JOE WERKMEISTER PHOTO | Riverhead Tomcats outfielder Jerry Downs connects on a two-run home run in the first inning Friday against the North Fork Ospreys.
TOMCATS 12, OSPREYS 4
At the end of his freshman season this past spring at St. Thomas University in Miami, Jerry Downs’ coach sent him packing north.
“He told me, ‘You’re going to go play summer ball somewhere,’ ” Downs said.
The 6-foot, 205-pound outfielder landed with the Riverhead Tomcats in the Hamptons Collegiate Baseball League. One month into the season, it’s turned out to be a terrific pairing.
“I love it,” Downs said. “No regrets.”
The Tomcats have loved his bat in the middle of the lineup as well. Downs hit a two-run home run in the first inning of Friday afternoon’s 12-4 victory over the North Fork Ospreys at Cochran Park in Peconic.
It was his league-leading fourth home run of the season.
“I’m seeing good pitches and hitting the ball hard,” Downs said.
He nearly missed another home run when he rocketed a double to center field in the fourth inning. His double actually appeared to be a better struck ball than his home run, an opposite field shot to left field that was aided by a strong wind.
Downs said he was surprised the ball left the park on his home run.
“The wind helped me out there,” he said.
As Downs walked back to the dugout after touching home plate, a teammate joked with him saying, “Nice pop fly.”
A Miami native, Downs made his first ever trip to New York to play with the Tomcats. He’s gotten a chance to take in the sights all while working on improving his game before heading back to college.
“I’ve been in Times Square a few times, on the beach with the boys,” he said. “Having a good time. It’s summer.”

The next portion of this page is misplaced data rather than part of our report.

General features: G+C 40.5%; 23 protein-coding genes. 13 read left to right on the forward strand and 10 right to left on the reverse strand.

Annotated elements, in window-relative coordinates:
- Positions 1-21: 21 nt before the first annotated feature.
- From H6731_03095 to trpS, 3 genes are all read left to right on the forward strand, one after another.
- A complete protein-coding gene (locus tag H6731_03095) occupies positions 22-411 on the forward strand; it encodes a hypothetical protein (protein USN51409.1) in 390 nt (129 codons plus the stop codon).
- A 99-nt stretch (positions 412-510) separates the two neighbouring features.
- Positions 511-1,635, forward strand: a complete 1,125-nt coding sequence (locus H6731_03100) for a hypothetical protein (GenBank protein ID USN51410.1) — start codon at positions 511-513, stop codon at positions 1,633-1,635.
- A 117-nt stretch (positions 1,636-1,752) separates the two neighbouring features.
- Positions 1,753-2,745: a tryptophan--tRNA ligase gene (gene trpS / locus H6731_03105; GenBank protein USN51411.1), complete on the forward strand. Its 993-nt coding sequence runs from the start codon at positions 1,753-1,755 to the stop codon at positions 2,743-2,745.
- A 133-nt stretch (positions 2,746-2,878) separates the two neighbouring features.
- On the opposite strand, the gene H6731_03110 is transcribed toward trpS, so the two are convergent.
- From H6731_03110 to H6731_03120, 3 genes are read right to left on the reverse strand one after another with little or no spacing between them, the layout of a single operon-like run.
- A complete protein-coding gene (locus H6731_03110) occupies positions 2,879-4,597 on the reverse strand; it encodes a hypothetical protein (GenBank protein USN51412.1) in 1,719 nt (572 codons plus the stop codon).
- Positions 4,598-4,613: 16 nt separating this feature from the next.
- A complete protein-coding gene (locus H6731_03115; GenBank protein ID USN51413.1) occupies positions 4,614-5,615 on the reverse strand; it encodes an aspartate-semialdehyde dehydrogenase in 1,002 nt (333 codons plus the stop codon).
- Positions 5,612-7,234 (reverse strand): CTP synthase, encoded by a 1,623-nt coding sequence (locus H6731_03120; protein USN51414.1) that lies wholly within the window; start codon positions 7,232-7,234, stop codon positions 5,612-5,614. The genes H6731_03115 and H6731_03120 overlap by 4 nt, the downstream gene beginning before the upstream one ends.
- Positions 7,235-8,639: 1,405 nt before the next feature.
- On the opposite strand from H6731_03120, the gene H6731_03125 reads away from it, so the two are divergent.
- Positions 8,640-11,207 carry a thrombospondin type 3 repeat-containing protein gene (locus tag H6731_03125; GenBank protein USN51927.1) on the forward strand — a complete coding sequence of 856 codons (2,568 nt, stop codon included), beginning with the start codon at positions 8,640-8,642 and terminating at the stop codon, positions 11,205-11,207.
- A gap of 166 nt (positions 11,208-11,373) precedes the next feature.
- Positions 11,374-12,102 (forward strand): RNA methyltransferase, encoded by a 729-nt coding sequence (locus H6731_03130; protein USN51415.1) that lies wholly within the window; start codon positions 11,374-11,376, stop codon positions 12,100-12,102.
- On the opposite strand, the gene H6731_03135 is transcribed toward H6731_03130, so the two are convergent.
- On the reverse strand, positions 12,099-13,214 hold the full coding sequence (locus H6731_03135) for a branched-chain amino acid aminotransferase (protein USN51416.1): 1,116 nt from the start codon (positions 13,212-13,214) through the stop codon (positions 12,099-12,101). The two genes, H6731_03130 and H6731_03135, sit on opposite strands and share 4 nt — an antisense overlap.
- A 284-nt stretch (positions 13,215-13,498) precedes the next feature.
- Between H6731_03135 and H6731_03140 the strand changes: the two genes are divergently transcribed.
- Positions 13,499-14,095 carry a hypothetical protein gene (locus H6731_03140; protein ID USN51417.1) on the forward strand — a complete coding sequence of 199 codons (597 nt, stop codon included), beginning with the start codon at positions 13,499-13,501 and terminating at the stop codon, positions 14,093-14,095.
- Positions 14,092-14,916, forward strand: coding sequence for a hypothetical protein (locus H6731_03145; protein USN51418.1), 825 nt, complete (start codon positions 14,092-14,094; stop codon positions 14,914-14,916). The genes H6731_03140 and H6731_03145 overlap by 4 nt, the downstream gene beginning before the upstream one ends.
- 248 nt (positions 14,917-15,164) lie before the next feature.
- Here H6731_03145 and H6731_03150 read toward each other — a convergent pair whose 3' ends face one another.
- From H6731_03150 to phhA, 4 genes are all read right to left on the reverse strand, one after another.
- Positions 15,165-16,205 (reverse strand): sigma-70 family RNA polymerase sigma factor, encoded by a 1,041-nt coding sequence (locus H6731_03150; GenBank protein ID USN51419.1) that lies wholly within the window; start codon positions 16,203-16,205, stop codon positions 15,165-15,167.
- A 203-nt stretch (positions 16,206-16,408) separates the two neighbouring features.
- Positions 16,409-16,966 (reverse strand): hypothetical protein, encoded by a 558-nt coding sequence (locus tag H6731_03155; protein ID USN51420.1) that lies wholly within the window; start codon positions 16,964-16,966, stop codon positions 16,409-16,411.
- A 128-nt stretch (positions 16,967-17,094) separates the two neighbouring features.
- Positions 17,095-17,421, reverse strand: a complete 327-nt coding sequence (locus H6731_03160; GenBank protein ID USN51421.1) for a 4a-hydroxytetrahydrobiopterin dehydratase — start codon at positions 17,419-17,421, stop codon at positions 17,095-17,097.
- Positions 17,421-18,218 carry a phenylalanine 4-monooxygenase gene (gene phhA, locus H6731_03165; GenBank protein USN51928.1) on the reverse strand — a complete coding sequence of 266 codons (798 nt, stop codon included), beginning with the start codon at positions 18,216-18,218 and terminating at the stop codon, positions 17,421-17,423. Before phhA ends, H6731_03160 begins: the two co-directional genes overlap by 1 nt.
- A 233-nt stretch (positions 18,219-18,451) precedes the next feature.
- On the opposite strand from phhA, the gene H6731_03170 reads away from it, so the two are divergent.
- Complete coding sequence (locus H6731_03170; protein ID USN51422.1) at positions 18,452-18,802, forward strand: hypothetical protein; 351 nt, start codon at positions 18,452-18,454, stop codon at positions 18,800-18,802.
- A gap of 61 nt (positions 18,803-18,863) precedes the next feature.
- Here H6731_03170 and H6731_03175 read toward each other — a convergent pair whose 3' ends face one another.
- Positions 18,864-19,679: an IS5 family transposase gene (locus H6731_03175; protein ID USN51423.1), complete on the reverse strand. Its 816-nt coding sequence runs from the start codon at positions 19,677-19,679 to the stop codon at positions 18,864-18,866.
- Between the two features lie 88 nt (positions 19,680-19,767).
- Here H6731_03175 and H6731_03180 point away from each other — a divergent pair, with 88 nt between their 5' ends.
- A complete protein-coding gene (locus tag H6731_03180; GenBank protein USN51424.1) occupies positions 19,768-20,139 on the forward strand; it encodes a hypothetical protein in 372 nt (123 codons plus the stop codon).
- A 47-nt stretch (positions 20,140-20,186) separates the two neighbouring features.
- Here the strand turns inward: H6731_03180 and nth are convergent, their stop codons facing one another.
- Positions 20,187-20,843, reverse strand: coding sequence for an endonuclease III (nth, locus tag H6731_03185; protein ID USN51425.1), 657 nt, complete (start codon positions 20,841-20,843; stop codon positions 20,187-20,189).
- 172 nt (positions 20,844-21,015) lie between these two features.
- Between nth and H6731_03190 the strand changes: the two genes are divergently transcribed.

At St. Thomas, Downs batted .263 with a home run and 24 RBIs in 44 games during his freshman season.
In the summer league, Downs said he hopes to improve on several parts of his game.
“Try to work on my defensive skills, hit more offspeed, little fundamentals,” he said.
Riverhead coach Randy Caden said Downs has shown he can hit with a lot of power.
“You got to be careful with him,” Caden said.
The Tomcats have quickly developed a deep lineup that can produce runs from top to bottom. The Tomcats added two more home runs Friday when designated hitter Josh Mason and catcher Charley Gould hit back-to-back home runs in the eighth inning.
“This team, you can’t make too many mistakes with,” Caden said. “They’re staying focused and having fun.”
When Mason returned to the dugout following his two-run homer, his teammates gave him the silent treatment, pretending as if nothing had happened.
“That was his first one of the year so we decided to do it,” Downs said.
The Tomcats scored five runs in the third inning to take a 7-1 lead and the Ospreys never got any closer.
Joseph Kuzia, a 6-foot-4 righty from St. John’s University, started for the Tomcats and earned the win pitching 5 1/3 innings.
Kuzia made his first start and got his first extended pitching outing of the summer season.
Early in the game Caden made a trip to the mound to tell Kuzia to quit relying so much on his fastball.
“I said I don’t care if you give up 100 runs,” Caden said. “Work on your change-up and other pitches. Then you see how he pitched great.”
The summer league mostly is an opportunity for players to improve on their games. The only tricky part, sometimes the players aren’t quite sure what those specific things are, Caden said.
“You get some rookies and they’re not sure what they should be doing,” Caden said. “So you say, this is for you. The league is for you.”
North Fork center fielder Nick Heath had a big day at the plate against the Tomcats going 5-for-5. Hid second was one of the more peculiar hits in baseball. With runners on first and second, Heath bounced a ball back to Kuzia. Thinking he needed to turn a double play, Kuzia turned to throw toward third, then looked at second before simply holding onto the ball while Heath ran safely to first.
The Tomcats, only needing one out, got out of the inning unscathed, so they could laugh about it afterward.
“You’ll see something new in baseball every day,” Caden said.